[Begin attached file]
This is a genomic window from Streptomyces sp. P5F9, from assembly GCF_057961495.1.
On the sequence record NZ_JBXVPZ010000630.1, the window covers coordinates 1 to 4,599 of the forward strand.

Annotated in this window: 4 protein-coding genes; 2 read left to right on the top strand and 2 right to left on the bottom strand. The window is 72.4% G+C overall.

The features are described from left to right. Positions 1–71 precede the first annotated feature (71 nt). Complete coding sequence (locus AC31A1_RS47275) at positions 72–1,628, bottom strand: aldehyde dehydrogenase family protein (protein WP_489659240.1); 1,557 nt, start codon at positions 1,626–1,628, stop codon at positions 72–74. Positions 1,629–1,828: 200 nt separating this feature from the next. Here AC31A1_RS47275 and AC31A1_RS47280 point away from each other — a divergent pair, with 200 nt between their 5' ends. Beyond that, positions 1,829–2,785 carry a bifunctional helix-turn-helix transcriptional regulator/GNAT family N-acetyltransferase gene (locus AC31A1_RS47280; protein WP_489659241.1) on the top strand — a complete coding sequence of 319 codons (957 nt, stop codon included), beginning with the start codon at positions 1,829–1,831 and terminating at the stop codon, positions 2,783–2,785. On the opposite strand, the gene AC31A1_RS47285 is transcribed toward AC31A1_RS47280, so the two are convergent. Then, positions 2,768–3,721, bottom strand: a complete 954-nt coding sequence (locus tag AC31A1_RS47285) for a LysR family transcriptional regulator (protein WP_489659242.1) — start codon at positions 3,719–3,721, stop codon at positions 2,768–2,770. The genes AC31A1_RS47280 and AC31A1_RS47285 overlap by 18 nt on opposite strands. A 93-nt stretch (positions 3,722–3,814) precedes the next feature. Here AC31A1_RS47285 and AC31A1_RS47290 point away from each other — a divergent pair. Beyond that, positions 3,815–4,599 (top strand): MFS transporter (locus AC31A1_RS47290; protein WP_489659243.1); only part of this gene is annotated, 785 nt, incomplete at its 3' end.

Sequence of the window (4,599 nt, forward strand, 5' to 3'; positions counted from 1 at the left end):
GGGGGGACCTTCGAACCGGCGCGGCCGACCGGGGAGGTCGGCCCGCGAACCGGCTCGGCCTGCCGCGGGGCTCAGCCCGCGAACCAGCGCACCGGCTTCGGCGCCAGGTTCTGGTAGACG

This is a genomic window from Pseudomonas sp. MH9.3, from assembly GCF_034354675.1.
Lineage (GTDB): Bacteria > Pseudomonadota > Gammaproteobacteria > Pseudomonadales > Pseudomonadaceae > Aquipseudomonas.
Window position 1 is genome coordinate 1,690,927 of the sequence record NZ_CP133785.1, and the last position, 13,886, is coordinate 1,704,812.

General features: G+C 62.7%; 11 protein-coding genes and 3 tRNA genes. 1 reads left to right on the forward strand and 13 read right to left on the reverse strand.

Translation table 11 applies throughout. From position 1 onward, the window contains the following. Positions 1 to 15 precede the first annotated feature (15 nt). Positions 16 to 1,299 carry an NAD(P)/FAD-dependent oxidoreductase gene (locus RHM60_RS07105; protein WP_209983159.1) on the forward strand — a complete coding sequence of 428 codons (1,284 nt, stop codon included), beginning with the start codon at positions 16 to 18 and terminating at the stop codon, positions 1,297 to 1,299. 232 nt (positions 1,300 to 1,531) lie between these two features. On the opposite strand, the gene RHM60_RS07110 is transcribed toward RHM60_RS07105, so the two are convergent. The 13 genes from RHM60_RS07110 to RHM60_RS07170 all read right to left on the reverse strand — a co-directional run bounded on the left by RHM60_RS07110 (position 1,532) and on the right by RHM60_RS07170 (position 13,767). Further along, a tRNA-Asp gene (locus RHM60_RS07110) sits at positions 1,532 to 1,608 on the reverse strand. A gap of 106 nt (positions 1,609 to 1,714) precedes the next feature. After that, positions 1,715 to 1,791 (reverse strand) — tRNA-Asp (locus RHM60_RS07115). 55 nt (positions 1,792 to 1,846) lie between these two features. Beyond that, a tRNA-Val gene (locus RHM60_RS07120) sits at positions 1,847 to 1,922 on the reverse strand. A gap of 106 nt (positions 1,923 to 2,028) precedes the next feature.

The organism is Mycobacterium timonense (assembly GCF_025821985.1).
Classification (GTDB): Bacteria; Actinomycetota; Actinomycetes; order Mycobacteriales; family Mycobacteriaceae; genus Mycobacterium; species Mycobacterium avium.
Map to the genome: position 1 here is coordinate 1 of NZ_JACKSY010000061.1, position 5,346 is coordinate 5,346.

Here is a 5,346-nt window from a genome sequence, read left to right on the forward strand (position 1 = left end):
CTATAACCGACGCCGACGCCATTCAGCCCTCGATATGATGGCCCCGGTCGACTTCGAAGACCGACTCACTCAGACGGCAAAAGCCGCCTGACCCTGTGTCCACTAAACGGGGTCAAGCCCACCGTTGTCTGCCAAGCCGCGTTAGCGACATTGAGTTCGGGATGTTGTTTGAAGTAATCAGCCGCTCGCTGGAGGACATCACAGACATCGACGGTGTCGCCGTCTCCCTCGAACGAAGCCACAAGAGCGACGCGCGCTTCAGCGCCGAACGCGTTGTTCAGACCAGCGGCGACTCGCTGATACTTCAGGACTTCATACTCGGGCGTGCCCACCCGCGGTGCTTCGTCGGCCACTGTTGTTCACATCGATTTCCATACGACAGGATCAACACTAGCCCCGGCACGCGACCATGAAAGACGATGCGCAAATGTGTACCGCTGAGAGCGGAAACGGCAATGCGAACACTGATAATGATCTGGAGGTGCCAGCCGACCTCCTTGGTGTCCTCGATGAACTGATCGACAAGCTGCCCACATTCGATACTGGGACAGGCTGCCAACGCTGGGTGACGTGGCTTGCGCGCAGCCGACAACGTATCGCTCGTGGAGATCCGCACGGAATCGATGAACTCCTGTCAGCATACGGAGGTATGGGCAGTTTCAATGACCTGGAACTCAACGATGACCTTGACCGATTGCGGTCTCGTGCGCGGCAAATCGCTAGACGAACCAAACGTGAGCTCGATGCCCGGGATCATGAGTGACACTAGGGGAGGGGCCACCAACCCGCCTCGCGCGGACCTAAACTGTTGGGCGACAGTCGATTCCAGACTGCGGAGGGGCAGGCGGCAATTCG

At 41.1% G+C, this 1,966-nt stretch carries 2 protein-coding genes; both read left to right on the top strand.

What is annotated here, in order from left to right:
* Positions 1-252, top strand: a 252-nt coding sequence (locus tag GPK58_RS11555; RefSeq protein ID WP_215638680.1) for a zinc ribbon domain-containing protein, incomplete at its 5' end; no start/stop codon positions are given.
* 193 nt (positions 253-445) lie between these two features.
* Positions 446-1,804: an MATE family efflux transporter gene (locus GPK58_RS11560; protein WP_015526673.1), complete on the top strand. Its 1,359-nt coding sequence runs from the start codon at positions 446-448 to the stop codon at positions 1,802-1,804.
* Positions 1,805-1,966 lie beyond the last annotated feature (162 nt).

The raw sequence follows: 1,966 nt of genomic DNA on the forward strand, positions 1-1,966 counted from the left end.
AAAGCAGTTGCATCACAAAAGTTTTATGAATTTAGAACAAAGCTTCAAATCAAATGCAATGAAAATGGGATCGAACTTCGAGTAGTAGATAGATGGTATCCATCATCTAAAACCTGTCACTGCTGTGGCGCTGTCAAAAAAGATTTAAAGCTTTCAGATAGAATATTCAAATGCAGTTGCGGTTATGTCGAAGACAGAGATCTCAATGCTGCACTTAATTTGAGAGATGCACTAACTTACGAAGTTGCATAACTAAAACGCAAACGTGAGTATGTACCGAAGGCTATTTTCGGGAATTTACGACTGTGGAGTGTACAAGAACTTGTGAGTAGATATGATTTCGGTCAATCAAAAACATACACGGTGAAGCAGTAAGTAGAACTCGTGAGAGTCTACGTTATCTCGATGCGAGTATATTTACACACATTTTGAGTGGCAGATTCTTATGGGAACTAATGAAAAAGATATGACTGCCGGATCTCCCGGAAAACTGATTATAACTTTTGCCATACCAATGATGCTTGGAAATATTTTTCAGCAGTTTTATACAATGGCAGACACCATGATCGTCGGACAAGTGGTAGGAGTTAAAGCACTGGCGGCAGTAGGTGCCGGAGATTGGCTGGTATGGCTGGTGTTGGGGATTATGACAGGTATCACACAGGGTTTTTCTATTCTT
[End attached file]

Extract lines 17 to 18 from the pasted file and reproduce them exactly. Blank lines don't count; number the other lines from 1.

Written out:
At 41.1% G+C, this 1,966-nt stretch carries 2 protein-coding genes; both read left to right on the top strand.

What is annotated here, in order from left to right: